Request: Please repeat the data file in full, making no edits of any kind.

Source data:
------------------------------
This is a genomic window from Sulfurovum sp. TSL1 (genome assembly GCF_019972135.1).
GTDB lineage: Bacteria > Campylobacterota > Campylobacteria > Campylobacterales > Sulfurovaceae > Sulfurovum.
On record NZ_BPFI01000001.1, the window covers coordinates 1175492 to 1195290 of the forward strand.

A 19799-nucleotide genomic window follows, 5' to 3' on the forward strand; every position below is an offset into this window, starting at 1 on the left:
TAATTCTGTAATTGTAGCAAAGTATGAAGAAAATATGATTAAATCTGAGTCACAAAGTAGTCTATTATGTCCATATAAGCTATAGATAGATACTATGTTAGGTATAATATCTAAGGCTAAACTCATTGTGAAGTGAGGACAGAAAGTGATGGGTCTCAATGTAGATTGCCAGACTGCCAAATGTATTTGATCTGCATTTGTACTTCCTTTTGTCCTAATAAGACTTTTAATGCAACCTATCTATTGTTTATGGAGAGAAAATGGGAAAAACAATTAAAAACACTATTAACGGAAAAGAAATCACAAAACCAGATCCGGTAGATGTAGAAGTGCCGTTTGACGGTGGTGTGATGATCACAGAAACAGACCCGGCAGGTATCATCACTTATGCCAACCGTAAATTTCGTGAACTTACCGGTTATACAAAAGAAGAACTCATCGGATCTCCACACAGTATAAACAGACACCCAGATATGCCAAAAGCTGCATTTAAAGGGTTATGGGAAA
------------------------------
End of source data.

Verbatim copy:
This is a genomic window from Sulfurovum sp. TSL1 (genome assembly GCF_019972135.1).
GTDB lineage: Bacteria > Campylobacterota > Campylobacteria > Campylobacterales > Sulfurovaceae > Sulfurovum.
On record NZ_BPFI01000001.1, the window covers coordinates 1175492 to 1195290 of the forward strand.

A 19799-nucleotide genomic window follows, 5' to 3' on the forward strand; every position below is an offset into this window, starting at 1 on the left:
TAATTCTGTAATTGTAGCAAAGTATGAAGAAAATATGATTAAATCTGAGTCACAAAGTAGTCTATTATGTCCATATAAGCTATAGATAGATACTATGTTAGGTATAATATCTAAGGCTAAACTCATTGTGAAGTGAGGACAGAAAGTGATGGGTCTCAATGTAGATTGCCAGACTGCCAAATGTATTTGATCTGCATTTGTACTTCCTTTTGTCCTAATAAGACTTTTAATGCAACCTATCTATTGTTTATGGAGAGAAAATGGGAAAAACAATTAAAAACACTATTAACGGAAAAGAAATCACAAAACCAGATCCGGTAGATGTAGAAGTGCCGTTTGACGGTGGTGTGATGATCACAGAAACAGACCCGGCAGGTATCATCACTTATGCCAACCGTAAATTTCGTGAACTTACCGGTTATACAAAAGAAGAACTCATCGGATCTCCACACAGTATAAACAGACACCCAGATATGCCAAAAGCTGCATTTAAAGGGTTATGGGAAA